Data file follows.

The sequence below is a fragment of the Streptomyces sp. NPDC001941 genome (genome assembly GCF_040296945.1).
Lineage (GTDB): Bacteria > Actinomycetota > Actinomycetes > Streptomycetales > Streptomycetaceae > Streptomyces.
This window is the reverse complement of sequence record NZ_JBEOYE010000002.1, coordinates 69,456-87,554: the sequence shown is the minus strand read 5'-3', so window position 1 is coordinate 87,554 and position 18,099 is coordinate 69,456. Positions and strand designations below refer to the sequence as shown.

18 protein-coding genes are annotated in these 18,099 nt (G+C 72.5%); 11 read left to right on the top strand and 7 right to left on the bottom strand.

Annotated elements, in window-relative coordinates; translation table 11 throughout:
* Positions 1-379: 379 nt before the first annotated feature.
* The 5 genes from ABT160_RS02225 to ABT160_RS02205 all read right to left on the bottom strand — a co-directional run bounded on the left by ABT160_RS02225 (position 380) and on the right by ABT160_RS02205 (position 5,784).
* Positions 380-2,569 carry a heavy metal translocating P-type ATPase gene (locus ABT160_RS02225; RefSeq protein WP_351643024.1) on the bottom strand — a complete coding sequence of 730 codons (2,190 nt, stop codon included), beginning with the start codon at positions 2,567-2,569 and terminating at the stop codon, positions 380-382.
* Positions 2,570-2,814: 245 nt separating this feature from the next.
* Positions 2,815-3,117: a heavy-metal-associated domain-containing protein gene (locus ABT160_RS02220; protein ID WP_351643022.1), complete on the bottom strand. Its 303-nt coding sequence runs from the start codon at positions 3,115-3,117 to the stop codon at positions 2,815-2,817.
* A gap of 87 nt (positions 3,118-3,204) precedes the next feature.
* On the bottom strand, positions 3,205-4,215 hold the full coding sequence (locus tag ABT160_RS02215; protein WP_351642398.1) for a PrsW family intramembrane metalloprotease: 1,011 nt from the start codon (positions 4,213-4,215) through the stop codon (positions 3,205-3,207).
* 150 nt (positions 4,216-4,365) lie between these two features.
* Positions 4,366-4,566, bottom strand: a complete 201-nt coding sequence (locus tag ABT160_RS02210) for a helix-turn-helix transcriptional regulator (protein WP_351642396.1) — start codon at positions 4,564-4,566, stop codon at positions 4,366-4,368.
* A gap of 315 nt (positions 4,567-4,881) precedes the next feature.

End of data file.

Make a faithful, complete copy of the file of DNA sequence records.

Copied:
The sequence below is a fragment of the Streptomyces sp. NPDC001941 genome (genome assembly GCF_040296945.1).
Lineage (GTDB): Bacteria > Actinomycetota > Actinomycetes > Streptomycetales > Streptomycetaceae > Streptomyces.
This window is the reverse complement of sequence record NZ_JBEOYE010000002.1, coordinates 69,456-87,554: the sequence shown is the minus strand read 5'-3', so window position 1 is coordinate 87,554 and position 18,099 is coordinate 69,456. Positions and strand designations below refer to the sequence as shown.

18 protein-coding genes are annotated in these 18,099 nt (G+C 72.5%); 11 read left to right on the top strand and 7 right to left on the bottom strand.

Annotated elements, in window-relative coordinates; translation table 11 throughout:
* Positions 1-379: 379 nt before the first annotated feature.
* The 5 genes from ABT160_RS02225 to ABT160_RS02205 all read right to left on the bottom strand — a co-directional run bounded on the left by ABT160_RS02225 (position 380) and on the right by ABT160_RS02205 (position 5,784).
* Positions 380-2,569 carry a heavy metal translocating P-type ATPase gene (locus ABT160_RS02225; RefSeq protein WP_351643024.1) on the bottom strand — a complete coding sequence of 730 codons (2,190 nt, stop codon included), beginning with the start codon at positions 2,567-2,569 and terminating at the stop codon, positions 380-382.
* Positions 2,570-2,814: 245 nt separating this feature from the next.
* Positions 2,815-3,117: a heavy-metal-associated domain-containing protein gene (locus ABT160_RS02220; protein ID WP_351643022.1), complete on the bottom strand. Its 303-nt coding sequence runs from the start codon at positions 3,115-3,117 to the stop codon at positions 2,815-2,817.
* A gap of 87 nt (positions 3,118-3,204) precedes the next feature.
* On the bottom strand, positions 3,205-4,215 hold the full coding sequence (locus tag ABT160_RS02215; protein WP_351642398.1) for a PrsW family intramembrane metalloprotease: 1,011 nt from the start codon (positions 4,213-4,215) through the stop codon (positions 3,205-3,207).
* 150 nt (positions 4,216-4,365) lie between these two features.
* Positions 4,366-4,566, bottom strand: a complete 201-nt coding sequence (locus tag ABT160_RS02210) for a helix-turn-helix transcriptional regulator (protein WP_351642396.1) — start codon at positions 4,564-4,566, stop codon at positions 4,366-4,368.
* A gap of 315 nt (positions 4,567-4,881) precedes the next feature.